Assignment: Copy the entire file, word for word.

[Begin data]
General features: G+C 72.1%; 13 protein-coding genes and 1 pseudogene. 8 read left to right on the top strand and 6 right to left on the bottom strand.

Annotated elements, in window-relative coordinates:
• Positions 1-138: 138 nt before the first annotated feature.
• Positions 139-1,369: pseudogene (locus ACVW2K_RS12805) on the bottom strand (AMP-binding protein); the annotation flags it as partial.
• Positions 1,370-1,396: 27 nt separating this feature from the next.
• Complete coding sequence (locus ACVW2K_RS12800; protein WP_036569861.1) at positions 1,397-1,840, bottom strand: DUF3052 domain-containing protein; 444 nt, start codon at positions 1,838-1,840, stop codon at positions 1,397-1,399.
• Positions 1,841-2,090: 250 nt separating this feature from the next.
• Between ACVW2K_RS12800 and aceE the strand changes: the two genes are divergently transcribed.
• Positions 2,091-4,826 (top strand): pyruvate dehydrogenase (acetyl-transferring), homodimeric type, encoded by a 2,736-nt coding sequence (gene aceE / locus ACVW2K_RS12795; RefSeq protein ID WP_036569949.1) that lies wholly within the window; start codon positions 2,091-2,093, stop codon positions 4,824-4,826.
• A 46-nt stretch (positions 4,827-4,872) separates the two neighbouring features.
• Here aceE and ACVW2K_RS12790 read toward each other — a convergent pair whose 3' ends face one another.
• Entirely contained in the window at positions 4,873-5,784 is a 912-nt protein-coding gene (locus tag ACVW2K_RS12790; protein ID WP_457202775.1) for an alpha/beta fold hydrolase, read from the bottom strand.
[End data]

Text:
General features: G+C 72.1%; 13 protein-coding genes and 1 pseudogene. 8 read left to right on the top strand and 6 right to left on the bottom strand.

Annotated elements, in window-relative coordinates:
• Positions 1-138: 138 nt before the first annotated feature.
• Positions 139-1,369: pseudogene (locus ACVW2K_RS12805) on the bottom strand (AMP-binding protein); the annotation flags it as partial.
• Positions 1,370-1,396: 27 nt separating this feature from the next.
• Complete coding sequence (locus ACVW2K_RS12800; protein WP_036569861.1) at positions 1,397-1,840, bottom strand: DUF3052 domain-containing protein; 444 nt, start codon at positions 1,838-1,840, stop codon at positions 1,397-1,399.
• Positions 1,841-2,090: 250 nt separating this feature from the next.
• Between ACVW2K_RS12800 and aceE the strand changes: the two genes are divergently transcribed.
• Positions 2,091-4,826 (top strand): pyruvate dehydrogenase (acetyl-transferring), homodimeric type, encoded by a 2,736-nt coding sequence (gene aceE / locus ACVW2K_RS12795; RefSeq protein ID WP_036569949.1) that lies wholly within the window; start codon positions 2,091-2,093, stop codon positions 4,824-4,826.
• A 46-nt stretch (positions 4,827-4,872) separates the two neighbouring features.
• Here aceE and ACVW2K_RS12790 read toward each other — a convergent pair whose 3' ends face one another.
• Entirely contained in the window at positions 4,873-5,784 is a 912-nt protein-coding gene (locus tag ACVW2K_RS12790; protein ID WP_457202775.1) for an alpha/beta fold hydrolase, read from the bottom strand.